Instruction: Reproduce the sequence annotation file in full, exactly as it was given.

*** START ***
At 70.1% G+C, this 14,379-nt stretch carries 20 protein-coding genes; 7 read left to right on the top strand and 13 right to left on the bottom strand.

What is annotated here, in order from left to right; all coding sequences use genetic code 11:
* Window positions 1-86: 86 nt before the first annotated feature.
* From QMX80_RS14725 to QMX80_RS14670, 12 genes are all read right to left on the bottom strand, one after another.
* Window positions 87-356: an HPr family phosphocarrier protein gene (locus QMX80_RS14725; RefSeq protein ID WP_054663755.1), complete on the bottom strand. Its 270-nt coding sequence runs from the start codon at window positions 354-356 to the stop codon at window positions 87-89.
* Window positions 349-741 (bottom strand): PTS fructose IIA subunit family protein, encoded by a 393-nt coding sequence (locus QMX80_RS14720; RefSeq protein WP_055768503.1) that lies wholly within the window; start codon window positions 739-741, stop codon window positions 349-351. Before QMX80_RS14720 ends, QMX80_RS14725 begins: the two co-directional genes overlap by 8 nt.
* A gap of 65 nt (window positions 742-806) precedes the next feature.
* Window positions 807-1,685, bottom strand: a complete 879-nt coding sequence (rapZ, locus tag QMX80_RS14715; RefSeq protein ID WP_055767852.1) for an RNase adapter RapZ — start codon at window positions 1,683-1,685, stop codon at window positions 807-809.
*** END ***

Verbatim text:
At 70.1% G+C, this 14,379-nt stretch carries 20 protein-coding genes; 7 read left to right on the top strand and 13 right to left on the bottom strand.

What is annotated here, in order from left to right; all coding sequences use genetic code 11:
* Window positions 1-86: 86 nt before the first annotated feature.
* From QMX80_RS14725 to QMX80_RS14670, 12 genes are all read right to left on the bottom strand, one after another.
* Window positions 87-356: an HPr family phosphocarrier protein gene (locus QMX80_RS14725; RefSeq protein ID WP_054663755.1), complete on the bottom strand. Its 270-nt coding sequence runs from the start codon at window positions 354-356 to the stop codon at window positions 87-89.
* Window positions 349-741 (bottom strand): PTS fructose IIA subunit family protein, encoded by a 393-nt coding sequence (locus QMX80_RS14720; RefSeq protein WP_055768503.1) that lies wholly within the window; start codon window positions 739-741, stop codon window positions 349-351. Before QMX80_RS14720 ends, QMX80_RS14725 begins: the two co-directional genes overlap by 8 nt.
* A gap of 65 nt (window positions 742-806) precedes the next feature.
* Window positions 807-1,685, bottom strand: a complete 879-nt coding sequence (rapZ, locus tag QMX80_RS14715; RefSeq protein ID WP_055767852.1) for an RNase adapter RapZ — start codon at window positions 1,683-1,685, stop codon at window positions 807-809.